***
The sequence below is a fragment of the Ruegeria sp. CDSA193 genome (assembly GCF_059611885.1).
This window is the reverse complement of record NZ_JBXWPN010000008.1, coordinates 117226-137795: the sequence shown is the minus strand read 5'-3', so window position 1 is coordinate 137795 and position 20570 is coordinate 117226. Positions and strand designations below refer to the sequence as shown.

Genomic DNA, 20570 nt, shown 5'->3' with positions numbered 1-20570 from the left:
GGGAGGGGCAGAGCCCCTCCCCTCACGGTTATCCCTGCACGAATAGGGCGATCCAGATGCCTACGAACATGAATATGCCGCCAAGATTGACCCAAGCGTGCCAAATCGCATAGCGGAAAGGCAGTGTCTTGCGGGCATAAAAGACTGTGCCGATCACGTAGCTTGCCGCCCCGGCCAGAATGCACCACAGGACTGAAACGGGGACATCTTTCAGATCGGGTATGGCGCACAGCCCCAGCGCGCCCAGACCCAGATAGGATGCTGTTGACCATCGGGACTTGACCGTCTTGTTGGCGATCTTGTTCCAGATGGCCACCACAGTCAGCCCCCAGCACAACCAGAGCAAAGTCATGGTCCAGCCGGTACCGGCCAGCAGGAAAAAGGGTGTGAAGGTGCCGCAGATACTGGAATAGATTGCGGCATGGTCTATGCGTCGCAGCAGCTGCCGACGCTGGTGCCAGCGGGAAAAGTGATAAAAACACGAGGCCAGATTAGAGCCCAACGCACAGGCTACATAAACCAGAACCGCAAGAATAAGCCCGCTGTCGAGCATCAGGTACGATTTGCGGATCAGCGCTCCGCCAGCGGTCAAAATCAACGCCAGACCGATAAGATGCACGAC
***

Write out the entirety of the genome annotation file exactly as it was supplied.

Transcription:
The sequence below is a fragment of the Ruegeria sp. CDSA193 genome (assembly GCF_059611885.1).
This window is the reverse complement of record NZ_JBXWPN010000008.1, coordinates 117226-137795: the sequence shown is the minus strand read 5'-3', so window position 1 is coordinate 137795 and position 20570 is coordinate 117226. Positions and strand designations below refer to the sequence as shown.

Genomic DNA, 20570 nt, shown 5'->3' with positions numbered 1-20570 from the left:
GGGAGGGGCAGAGCCCCTCCCCTCACGGTTATCCCTGCACGAATAGGGCGATCCAGATGCCTACGAACATGAATATGCCGCCAAGATTGACCCAAGCGTGCCAAATCGCATAGCGGAAAGGCAGTGTCTTGCGGGCATAAAAGACTGTGCCGATCACGTAGCTTGCCGCCCCGGCCAGAATGCACCACAGGACTGAAACGGGGACATCTTTCAGATCGGGTATGGCGCACAGCCCCAGCGCGCCCAGACCCAGATAGGATGCTGTTGACCATCGGGACTTGACCGTCTTGTTGGCGATCTTGTTCCAGATGGCCACCACAGTCAGCCCCCAGCACAACCAGAGCAAAGTCATGGTCCAGCCGGTACCGGCCAGCAGGAAAAAGGGTGTGAAGGTGCCGCAGATACTGGAATAGATTGCGGCATGGTCTATGCGTCGCAGCAGCTGCCGACGCTGGTGCCAGCGGGAAAAGTGATAAAAACACGAGGCCAGATTAGAGCCCAACGCACAGGCTACATAAACCAGAACCGCAAGAATAAGCCCGCTGTCGAGCATCAGGTACGATTTGCGGATCAGCGCTCCGCCAGCGGTCAAAATCAACGCCAGACCGATAAGATGCACGAC